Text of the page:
4. It guaranteed the principle of equality by establishing equality of all citizens before the law, and the principle, of equal eligibility for all citizens to public office.
  5. Law was not to be arbitrary. It was to be the expression Thus popular sovereignty was upheld, Laws were to be made either personally by the citizens or by their representatives.

Election of New Assembly : –

According to the provisions of the new constitution a new Assembly known as the Legislative Assembly was elected. It seemed that the French Revolution had taken adequate steps to enable the country to go ahead in peace. But unfortunately it was not to be so.

New Constitution Unpopular:

The new Constitution satisfied the hopes of a relatively small number of people. Different sections of the population were displeased with the new constitution for different reasons, and it was bound to fail. The royalists were unwilling to support it, as the king’s wings of power were drastically clipped. The clergy were annoyed, as Papal control was overthrown, church property was confiscated, and the privileges of the clergy were abolished. The nobles were angered, as they found the radical changes unbearable. Many revolutionaries felt that the constitution had not gone far enough and was totally inadequate, as it had failed to introduce radical reforms. The king and the queen were highly disgruntled, and they began hatching fresh plots to revive the old order and suppress the revolutionary forces.

King’s Foolish Effort to Escape:

A dramatic development which took place was the foolish effort made by the king to escape from the palace of Tuileries on June 20, 1791 with the objective of joining his loyal army on the northern frontier of the country. The king should have avoided such a precipitate step and should have entered into some kind of compromise with the leaders of the revolution. At least commonsense should have made him realize that he had to live in his own country and rule in the midst of the people; and in his own interests he should not have antagonized the whole nation. Nothing was so harmful to monarchy as the abortive escape bid of the king, which alienated even the support and sympathy of the moderates in the country. It was obvious that Louis XVI was trying to  secure the support of the French nobles, who had fled abroad and of King Leopold II of Austria, the brother of Marie Antoinette, and other kings. The country clearly stood in danger of a foreign invasion.

Evidently the king was under an evil star, as the royal family in disguise was discovered and caught at the border village of Varennes, The family, which now stood fully exposed as anti-people, was taken back to Paris. Louis XVI was blind to the fact that the whole country except the aristocrats of the old order was against him.

Constituent Assembly Dissolved:

To save the skin of his teeth, the king, who had suffered further humiliation after he was caught red-handed, took an oath to support the constitution. The National Assembly, which had completed its task of constitution-making, now dissolved itself on September 30, 1791.

Declaration of War on Austria and Prussia:

When the revolutionaries heard that Louis was expecting help from Leopold II of Austria, who had appealed to various countries for military aid there was anger, and alarm in the country. The king of Prussia also wished to interfere. These kings wished that the revolutionary forces should be localized in France itself and should not be allowed to spread their tentacles in other countries. As the Austrian king had declared his intention to invade. France to put down the revolutionaries, the Legislative Assembly declared war on Austria, and Prussia on April 20,1792.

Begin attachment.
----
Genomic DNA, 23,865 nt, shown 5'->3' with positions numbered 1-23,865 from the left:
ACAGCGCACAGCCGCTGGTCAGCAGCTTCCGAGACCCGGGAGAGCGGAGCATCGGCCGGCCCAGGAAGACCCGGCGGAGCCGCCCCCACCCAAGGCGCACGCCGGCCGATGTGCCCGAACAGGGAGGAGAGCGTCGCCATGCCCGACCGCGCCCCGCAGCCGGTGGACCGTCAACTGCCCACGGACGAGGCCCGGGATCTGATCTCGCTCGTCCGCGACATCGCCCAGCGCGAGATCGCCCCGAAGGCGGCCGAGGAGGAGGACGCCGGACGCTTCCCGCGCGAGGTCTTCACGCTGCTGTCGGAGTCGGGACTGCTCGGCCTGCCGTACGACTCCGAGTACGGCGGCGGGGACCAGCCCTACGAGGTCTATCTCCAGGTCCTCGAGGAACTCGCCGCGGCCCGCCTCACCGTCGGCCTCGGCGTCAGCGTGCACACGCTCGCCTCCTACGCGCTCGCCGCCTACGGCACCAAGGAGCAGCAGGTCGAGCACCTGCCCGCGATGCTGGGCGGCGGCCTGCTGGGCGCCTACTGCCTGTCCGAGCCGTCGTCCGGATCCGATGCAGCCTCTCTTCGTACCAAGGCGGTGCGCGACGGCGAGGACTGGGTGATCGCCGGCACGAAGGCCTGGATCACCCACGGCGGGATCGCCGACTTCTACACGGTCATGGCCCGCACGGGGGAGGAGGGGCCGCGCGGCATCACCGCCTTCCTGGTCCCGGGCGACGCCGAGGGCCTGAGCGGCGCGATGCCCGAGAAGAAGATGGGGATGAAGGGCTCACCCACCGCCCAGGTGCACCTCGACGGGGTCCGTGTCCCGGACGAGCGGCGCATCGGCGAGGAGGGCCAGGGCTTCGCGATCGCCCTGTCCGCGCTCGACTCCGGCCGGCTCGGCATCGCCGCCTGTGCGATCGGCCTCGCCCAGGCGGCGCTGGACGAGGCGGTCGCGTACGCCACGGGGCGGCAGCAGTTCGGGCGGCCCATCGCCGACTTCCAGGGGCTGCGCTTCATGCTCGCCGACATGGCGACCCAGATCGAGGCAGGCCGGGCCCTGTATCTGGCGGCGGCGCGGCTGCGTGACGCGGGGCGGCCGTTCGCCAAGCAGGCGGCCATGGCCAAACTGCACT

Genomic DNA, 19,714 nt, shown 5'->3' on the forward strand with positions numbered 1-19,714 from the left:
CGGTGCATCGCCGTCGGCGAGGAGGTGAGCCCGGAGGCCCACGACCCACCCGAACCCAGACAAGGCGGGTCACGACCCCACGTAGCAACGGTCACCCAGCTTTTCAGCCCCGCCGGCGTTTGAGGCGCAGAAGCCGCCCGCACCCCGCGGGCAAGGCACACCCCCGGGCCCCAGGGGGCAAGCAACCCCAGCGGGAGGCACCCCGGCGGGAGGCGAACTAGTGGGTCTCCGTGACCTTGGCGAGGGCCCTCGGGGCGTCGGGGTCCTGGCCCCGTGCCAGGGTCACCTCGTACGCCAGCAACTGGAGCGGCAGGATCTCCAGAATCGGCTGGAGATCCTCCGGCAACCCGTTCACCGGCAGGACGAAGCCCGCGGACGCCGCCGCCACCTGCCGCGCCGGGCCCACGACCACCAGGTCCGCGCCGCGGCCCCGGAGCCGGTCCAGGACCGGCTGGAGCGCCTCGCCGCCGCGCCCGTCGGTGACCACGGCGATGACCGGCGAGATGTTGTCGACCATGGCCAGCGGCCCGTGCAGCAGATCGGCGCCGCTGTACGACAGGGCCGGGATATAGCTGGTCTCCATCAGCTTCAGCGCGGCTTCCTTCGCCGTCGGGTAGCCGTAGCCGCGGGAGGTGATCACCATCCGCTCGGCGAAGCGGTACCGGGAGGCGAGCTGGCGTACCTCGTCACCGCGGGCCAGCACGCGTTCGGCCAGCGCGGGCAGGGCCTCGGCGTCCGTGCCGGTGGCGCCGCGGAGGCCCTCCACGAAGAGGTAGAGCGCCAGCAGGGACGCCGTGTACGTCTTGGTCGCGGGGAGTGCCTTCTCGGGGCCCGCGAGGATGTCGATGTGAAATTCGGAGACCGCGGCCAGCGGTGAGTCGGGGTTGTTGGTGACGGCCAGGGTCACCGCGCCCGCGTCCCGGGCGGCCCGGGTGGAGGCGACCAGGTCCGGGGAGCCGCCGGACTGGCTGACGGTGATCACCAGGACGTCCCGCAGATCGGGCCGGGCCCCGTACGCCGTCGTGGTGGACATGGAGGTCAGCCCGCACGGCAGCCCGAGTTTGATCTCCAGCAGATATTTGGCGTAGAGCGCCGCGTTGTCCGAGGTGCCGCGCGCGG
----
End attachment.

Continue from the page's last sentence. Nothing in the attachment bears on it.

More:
Leadership Seized by Extremists:

The threat of foreign in vision and all kinds of wild rumors were fully exploited by the extremist elements among the revolutionaries, who now captured the leadership. Extremists formed the evolutionary Jacobin. Clubs, which wanted the abolition of monarchy, removal of property  franchise and several other drastic measures.

France was now getting ready to witness a new scene on the stage. It was a pity that the revolutionaries gave up moderation and indulged in awful atrocities. Frenzied mobs stormed on August 10, 1792 the palace of Tuileries and imprisoned the whole royal family. On September 20, 1792, the French army defeated the Prussian, Austrian and some 2 royalist troops, which had invaded.

The fear that the presence of the king was dangerous to the country, and the threat, potential and real, of foreign invasion suddenly changed the course of the revolution.

Massacres and Deposition of the King:

The: radicals formed a National Convention for drafting a new constitution, which was ready in 1793, This constitution could not be put into force owing to the unexpected and quick developments. In the meantime on 2nd and 3rd September 1792 the radicals killed hundreds of men and women on the streets, as they were suspected to be royalists or counter-revolutionaries.

The king was deposed, and on September 23, 1972, France was proclaimed as a republic.

Execution of Louis:

Maximilian Robespierre, Danton and other leading radicals of the National Convention condemned Louis XVI to-death on the charge of high treason. His head was cut off on January 21, 1793 by the mechanical device invented by Joseph Ignace Guillotine (1788-1814), a physician. The device, which is itself known as guillotine, consists of two upright post a between which an oblique edged knife operates. On its release, the knife falls decapitating the condemned man instantaneously. Mary Antoinette was guillotined in October 1798. The guillotine by quick action gives less pain to the victim than an axe. Even now it is used in France and Belgium for executing criminals.

Reign of Terror: